When Jesus Christ was born, the Gospel of Luke records that “there were in the same country shepherds abiding in the field, keeping watch over their flock by night” (Luke 2:8). December is in the midst of a cold, rainy season in Judea. The shepherds always brought their flocks in from the fields and mountains to be corralled by mid-October at the latest, for their protection. Song of Solomon 2:11 and Ezra 10:9 and 13 show that winter was a rainy season, thus confirming that the shepherds would not have been in open fields on December 25, during the dead of winter.

Regardless of when Jesus was born, the Bible nowhere instructs Christians to observe birthdays. Instead, they are told to observe the anniversary of Jesus’s death as a perpetual memorial (1 Corinthians 11:24-26).

So where did we get all the various customs and traditions associated with Christmas from, if they didn’t originate in Christianity? The Encyclopedia Britannica states, “Christmas customs are an evolution from times that long antedate the Christian period—a descent from seasonal, pagan, religious and national practices, hedged about with legend and tradition” (15th Edition, article “Christmas”). This and other authoritative reference works plainly confirm that many decorations such as the holly wreath, mistletoe and the Yule log are relics of pre-Christian times.

Jeremiah 10:1-5 make reference to an evil practice occurring during Jeremiah’s time—hundreds of years before Jesus was born. People were cutting down evergreen trees and decorating them for their homes. The great Creator God was not impressed.

Some people, when faced with the fact that Christmas has evolved from pagan customs, will claim they are really “honoring” Christ instead. They think it does not matter to God how the Messiah is worshiped. However, Jesus Himself said that it is possible to attempt to worship Him and still do it all in vain—if we don’t do it His way. (Compare Matthew 15:9 and Deuteronomy 12:29-31.)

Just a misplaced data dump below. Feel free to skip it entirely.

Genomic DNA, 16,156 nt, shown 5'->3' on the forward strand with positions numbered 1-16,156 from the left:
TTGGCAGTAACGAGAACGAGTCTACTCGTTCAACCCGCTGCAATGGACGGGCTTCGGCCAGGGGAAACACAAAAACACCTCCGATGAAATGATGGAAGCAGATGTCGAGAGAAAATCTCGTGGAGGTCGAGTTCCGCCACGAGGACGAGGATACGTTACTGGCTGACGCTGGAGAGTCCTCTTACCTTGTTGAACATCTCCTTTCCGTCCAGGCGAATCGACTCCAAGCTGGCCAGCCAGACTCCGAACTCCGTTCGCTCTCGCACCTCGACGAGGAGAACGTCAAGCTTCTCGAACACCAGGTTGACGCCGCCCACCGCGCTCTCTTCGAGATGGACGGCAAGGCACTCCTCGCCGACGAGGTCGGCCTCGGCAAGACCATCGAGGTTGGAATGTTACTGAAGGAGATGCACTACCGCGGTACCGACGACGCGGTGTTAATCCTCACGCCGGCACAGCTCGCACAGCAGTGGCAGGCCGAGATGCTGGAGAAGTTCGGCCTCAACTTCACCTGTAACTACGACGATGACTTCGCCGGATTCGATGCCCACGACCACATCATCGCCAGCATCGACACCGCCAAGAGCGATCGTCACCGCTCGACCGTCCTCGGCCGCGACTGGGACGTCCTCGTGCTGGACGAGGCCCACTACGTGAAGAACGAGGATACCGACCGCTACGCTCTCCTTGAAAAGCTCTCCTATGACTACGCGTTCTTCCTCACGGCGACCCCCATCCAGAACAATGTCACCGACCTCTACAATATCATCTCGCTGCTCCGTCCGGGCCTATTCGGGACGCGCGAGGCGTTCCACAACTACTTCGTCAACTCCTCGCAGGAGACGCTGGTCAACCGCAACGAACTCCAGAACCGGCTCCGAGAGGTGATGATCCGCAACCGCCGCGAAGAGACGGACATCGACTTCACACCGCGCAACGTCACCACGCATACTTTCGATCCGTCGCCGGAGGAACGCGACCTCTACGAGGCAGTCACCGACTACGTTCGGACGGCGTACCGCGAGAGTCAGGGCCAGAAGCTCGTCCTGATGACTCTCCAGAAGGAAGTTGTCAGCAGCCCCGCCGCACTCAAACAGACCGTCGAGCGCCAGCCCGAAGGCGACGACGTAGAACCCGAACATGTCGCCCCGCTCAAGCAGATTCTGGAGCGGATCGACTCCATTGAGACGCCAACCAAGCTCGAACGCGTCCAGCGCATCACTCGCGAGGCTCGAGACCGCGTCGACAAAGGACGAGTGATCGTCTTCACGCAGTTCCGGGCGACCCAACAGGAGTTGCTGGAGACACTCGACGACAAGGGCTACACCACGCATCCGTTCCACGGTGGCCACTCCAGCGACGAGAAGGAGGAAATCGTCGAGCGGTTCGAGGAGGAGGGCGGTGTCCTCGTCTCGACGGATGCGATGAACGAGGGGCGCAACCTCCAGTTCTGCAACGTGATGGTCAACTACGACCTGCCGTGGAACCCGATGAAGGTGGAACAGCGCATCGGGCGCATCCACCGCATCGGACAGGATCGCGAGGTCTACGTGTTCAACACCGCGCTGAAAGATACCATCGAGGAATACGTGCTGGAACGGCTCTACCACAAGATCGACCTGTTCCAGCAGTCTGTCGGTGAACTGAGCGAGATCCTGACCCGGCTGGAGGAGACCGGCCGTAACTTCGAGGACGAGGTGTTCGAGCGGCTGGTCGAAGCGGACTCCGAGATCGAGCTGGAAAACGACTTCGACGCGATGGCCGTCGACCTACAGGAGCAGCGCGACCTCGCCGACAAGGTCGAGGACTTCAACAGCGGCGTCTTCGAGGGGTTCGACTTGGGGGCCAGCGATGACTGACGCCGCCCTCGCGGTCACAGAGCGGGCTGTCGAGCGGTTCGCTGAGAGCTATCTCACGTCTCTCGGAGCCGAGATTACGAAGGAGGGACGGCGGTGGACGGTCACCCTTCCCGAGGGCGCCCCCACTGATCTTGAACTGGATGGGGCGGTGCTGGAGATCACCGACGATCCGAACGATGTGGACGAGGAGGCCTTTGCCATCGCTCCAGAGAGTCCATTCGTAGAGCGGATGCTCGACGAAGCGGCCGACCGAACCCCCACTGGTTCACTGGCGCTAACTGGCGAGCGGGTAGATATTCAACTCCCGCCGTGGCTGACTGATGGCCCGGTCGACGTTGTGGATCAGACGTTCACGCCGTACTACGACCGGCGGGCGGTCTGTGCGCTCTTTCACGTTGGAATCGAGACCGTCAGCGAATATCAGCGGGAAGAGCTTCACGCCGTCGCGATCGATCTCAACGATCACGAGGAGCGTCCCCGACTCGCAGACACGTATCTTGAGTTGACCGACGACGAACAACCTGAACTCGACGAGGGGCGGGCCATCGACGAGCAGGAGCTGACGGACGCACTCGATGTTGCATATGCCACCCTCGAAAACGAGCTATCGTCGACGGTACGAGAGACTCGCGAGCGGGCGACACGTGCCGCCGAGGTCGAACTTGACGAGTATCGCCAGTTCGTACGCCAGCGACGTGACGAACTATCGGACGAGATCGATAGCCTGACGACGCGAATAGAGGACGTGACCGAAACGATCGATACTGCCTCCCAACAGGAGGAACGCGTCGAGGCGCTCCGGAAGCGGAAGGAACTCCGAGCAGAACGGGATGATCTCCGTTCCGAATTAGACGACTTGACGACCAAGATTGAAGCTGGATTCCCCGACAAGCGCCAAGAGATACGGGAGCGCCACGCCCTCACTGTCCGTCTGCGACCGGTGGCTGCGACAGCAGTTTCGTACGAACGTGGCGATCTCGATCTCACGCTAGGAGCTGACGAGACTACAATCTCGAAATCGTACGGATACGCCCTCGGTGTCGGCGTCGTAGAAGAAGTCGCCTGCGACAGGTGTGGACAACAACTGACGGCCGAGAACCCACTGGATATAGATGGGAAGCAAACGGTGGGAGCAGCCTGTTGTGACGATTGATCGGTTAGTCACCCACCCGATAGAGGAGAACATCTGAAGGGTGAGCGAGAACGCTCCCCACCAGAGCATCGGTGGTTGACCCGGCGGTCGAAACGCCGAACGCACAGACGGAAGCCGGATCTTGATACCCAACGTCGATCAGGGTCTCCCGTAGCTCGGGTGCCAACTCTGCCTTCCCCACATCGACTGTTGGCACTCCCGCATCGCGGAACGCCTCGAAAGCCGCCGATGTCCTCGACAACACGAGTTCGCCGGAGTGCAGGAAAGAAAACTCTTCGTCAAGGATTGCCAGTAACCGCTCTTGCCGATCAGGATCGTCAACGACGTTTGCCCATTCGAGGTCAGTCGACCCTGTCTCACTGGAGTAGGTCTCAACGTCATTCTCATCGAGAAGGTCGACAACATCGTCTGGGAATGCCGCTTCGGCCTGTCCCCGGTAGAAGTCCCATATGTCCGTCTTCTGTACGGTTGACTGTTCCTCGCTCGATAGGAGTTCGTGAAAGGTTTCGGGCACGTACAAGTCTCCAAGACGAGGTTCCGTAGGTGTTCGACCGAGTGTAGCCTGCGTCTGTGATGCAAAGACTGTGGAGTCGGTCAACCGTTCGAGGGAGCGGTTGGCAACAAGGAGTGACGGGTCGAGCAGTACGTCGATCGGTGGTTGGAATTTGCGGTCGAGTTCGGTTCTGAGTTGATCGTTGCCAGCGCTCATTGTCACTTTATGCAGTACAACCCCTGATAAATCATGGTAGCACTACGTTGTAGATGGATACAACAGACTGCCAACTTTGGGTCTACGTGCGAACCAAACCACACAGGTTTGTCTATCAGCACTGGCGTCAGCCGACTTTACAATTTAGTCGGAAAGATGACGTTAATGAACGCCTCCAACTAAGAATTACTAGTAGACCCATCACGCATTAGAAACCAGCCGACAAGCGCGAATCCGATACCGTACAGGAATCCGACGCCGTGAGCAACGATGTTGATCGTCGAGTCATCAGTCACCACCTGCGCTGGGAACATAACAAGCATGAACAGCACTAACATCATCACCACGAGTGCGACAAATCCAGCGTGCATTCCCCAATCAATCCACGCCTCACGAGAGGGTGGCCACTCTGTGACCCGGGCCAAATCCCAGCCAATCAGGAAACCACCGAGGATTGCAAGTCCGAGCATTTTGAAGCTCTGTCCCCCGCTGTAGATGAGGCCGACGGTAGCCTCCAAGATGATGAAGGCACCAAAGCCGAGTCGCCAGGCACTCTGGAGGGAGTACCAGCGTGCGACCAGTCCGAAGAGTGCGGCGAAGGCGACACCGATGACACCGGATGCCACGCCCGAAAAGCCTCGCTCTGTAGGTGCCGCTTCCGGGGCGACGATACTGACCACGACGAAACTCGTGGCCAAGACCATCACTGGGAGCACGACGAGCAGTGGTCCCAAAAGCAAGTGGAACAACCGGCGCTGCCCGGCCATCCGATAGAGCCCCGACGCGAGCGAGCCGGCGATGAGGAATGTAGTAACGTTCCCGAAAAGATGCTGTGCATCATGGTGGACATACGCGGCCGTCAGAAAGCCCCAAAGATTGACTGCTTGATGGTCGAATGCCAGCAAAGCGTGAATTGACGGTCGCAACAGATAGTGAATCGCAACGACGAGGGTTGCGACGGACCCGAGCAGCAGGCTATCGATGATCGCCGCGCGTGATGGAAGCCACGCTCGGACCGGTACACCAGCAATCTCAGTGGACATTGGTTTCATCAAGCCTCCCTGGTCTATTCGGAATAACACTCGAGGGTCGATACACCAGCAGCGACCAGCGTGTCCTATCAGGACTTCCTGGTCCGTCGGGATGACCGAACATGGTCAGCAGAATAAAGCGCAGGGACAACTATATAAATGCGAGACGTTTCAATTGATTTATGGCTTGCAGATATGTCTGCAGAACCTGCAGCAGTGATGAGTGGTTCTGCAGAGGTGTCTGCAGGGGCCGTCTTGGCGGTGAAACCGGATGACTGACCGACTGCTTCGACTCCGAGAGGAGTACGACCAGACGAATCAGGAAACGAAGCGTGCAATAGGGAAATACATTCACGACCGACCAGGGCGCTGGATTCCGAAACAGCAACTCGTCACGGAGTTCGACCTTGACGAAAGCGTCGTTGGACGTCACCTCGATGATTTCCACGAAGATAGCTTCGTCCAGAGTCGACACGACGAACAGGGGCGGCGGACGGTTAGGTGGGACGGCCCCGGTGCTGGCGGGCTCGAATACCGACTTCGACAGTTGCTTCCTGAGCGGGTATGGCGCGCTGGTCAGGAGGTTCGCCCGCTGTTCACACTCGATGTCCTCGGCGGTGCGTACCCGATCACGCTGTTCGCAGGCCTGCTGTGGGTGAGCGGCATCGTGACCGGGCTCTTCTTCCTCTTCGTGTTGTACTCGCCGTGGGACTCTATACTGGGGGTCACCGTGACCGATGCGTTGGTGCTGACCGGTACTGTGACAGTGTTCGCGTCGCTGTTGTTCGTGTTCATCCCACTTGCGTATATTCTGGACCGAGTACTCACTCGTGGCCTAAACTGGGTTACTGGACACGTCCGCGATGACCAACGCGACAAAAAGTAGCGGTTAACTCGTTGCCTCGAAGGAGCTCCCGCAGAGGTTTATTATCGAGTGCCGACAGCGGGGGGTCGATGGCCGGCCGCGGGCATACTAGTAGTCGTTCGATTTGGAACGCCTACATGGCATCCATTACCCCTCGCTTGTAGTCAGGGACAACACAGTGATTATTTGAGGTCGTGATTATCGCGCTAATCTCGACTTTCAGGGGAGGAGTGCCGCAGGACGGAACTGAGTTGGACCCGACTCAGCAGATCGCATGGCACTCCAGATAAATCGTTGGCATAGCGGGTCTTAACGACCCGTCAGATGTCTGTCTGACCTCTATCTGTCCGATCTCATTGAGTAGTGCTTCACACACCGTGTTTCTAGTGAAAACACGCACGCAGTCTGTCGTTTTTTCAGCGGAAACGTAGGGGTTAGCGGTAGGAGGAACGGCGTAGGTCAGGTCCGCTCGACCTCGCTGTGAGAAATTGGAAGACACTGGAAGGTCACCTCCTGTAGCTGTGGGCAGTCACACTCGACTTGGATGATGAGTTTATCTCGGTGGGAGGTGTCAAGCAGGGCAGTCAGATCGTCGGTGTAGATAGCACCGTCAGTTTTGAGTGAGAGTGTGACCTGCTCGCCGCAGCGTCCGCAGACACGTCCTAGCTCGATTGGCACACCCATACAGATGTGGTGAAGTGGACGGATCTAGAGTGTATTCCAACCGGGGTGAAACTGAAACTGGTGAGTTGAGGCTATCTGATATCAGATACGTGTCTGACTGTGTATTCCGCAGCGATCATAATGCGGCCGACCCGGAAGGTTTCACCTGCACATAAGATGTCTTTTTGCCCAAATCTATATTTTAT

It’s time to stop assuming and check up! Why should we follow pagan traditions and superstitions such as Christmas—or New Year’s Eve, Easter, Valentine’s Day and Halloween, for that matter? Why should we blindly go along with what everyone else in society seems to be doing?

The late Herbert W. Armstrong, in his book The Missing Dimension in Sex, put it this way: “This world’s society and its customs are based on human nature—which is to say, on Satan’s ways—and are diametrically contrary to God’s ways! Go along with the crowd, and you are stumbling along with the other dumb sheep to the slaughter! Why be one of the crowd? Why not stand out from the crowd of ignoramuses and weaklings, as one who has knowledge, wisdom and character! Any old dead fish can float downstream, but it takes a live one to swim against the current!”

Why be one of the crowd? Why not stand out from the crowd as one who has knowledge, wisdom and character! That’s quite a challenge!

Ask yourself why you do what you do. Analyze yourself. Check up. Ponder. If you find what you are doing is right, then that’s good. If it isn’t right, make it right. You will be happier for sure.

Request your free copy of The Truth About Christmas for more information about the origins of the December 25 holiday.